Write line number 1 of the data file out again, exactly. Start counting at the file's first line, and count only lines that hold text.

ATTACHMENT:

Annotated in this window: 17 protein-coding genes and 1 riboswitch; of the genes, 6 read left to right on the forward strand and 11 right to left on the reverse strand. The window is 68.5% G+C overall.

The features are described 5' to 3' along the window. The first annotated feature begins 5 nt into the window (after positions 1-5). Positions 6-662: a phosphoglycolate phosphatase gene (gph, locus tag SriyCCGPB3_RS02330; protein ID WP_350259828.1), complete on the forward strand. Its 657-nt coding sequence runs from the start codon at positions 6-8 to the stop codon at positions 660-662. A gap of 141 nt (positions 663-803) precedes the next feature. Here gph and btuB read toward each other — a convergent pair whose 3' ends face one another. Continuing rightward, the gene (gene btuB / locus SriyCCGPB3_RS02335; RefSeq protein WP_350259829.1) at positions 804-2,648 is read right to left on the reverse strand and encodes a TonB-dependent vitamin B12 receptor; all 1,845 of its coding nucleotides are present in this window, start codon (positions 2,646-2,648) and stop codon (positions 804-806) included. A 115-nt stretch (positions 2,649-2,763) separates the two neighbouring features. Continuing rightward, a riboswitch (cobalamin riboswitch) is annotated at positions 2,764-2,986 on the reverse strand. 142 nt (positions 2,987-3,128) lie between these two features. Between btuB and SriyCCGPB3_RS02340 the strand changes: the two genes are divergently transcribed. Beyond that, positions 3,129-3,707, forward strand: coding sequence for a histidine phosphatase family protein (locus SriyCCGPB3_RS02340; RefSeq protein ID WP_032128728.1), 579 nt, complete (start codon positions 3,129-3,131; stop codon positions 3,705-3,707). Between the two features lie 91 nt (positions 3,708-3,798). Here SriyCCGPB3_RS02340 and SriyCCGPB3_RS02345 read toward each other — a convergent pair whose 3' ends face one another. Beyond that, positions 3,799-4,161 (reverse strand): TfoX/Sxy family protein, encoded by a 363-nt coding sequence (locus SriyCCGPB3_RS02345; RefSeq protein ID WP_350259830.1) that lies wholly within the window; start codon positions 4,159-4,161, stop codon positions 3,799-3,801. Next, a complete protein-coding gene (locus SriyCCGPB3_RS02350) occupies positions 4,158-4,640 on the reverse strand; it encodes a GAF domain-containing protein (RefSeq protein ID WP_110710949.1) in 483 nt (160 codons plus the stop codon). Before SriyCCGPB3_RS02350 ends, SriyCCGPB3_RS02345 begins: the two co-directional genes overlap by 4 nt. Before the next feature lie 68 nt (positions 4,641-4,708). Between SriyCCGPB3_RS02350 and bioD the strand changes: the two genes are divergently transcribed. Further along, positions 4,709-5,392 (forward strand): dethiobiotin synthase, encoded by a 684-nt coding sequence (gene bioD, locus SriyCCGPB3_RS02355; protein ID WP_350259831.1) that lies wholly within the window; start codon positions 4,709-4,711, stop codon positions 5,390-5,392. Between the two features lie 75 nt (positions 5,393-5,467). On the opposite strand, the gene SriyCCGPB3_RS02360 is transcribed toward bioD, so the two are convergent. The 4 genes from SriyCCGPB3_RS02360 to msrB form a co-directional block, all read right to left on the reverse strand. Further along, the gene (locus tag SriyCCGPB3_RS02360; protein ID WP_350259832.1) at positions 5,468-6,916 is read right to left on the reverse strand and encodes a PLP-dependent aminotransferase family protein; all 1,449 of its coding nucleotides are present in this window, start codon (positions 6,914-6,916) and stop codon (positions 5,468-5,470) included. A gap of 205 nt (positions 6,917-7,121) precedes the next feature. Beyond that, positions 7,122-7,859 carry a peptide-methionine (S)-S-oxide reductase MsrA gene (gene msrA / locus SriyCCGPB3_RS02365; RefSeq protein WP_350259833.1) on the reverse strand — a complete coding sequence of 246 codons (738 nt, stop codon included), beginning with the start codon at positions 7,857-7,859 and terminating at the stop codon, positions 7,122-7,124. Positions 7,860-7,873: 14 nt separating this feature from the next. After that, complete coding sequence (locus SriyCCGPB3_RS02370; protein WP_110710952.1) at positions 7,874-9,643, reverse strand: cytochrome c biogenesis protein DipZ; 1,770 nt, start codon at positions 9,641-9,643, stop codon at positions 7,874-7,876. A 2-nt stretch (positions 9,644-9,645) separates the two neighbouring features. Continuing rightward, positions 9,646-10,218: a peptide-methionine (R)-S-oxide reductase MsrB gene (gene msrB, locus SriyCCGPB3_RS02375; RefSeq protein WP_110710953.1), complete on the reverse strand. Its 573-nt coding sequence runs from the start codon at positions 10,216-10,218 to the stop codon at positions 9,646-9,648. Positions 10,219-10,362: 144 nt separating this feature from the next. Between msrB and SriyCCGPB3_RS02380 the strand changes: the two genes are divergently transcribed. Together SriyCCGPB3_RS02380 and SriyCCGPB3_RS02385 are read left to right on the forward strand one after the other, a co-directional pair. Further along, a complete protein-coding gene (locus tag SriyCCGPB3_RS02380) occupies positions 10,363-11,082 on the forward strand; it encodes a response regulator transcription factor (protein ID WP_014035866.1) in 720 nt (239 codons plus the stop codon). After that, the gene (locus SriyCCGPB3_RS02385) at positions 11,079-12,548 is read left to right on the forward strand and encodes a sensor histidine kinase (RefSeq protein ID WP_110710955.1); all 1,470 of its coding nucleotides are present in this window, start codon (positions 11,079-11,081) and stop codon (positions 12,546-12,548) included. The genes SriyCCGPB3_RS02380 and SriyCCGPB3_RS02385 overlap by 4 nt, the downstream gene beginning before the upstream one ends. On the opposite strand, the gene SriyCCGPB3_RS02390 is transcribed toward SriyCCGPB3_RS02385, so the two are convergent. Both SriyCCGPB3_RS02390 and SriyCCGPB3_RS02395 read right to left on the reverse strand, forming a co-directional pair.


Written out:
Annotated in this window: 17 protein-coding genes and 1 riboswitch; of the genes, 6 read left to right on the forward strand and 11 right to left on the reverse strand. The window is 68.5% G+C overall.